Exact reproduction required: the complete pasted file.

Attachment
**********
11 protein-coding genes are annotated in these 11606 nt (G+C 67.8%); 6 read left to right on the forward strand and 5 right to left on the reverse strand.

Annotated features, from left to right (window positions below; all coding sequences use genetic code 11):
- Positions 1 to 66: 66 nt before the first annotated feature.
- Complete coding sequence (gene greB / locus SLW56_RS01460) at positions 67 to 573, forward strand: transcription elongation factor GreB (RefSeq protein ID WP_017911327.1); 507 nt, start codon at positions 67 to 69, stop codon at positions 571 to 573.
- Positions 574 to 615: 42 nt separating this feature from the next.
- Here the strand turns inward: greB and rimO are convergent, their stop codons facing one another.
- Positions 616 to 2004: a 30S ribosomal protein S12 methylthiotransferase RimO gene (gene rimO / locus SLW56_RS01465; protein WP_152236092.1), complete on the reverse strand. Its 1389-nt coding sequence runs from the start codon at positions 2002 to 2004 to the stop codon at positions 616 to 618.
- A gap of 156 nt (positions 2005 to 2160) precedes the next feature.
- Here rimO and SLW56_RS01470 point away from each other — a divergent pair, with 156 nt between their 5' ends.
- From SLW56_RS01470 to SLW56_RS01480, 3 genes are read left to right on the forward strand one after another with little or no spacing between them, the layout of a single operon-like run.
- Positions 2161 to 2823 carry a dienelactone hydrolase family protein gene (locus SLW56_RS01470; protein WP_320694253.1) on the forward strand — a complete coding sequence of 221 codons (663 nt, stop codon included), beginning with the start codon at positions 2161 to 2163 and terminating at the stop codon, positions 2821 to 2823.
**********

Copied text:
11 protein-coding genes are annotated in these 11606 nt (G+C 67.8%); 6 read left to right on the forward strand and 5 right to left on the reverse strand.

Annotated features, from left to right (window positions below; all coding sequences use genetic code 11):
- Positions 1 to 66: 66 nt before the first annotated feature.
- Complete coding sequence (gene greB / locus SLW56_RS01460) at positions 67 to 573, forward strand: transcription elongation factor GreB (RefSeq protein ID WP_017911327.1); 507 nt, start codon at positions 67 to 69, stop codon at positions 571 to 573.
- Positions 574 to 615: 42 nt separating this feature from the next.
- Here the strand turns inward: greB and rimO are convergent, their stop codons facing one another.
- Positions 616 to 2004: a 30S ribosomal protein S12 methylthiotransferase RimO gene (gene rimO / locus SLW56_RS01465; protein WP_152236092.1), complete on the reverse strand. Its 1389-nt coding sequence runs from the start codon at positions 2002 to 2004 to the stop codon at positions 616 to 618.
- A gap of 156 nt (positions 2005 to 2160) precedes the next feature.
- Here rimO and SLW56_RS01470 point away from each other — a divergent pair, with 156 nt between their 5' ends.
- From SLW56_RS01470 to SLW56_RS01480, 3 genes are read left to right on the forward strand one after another with little or no spacing between them, the layout of a single operon-like run.
- Positions 2161 to 2823 carry a dienelactone hydrolase family protein gene (locus SLW56_RS01470; protein WP_320694253.1) on the forward strand — a complete coding sequence of 221 codons (663 nt, stop codon included), beginning with the start codon at positions 2161 to 2163 and terminating at the stop codon, positions 2821 to 2823.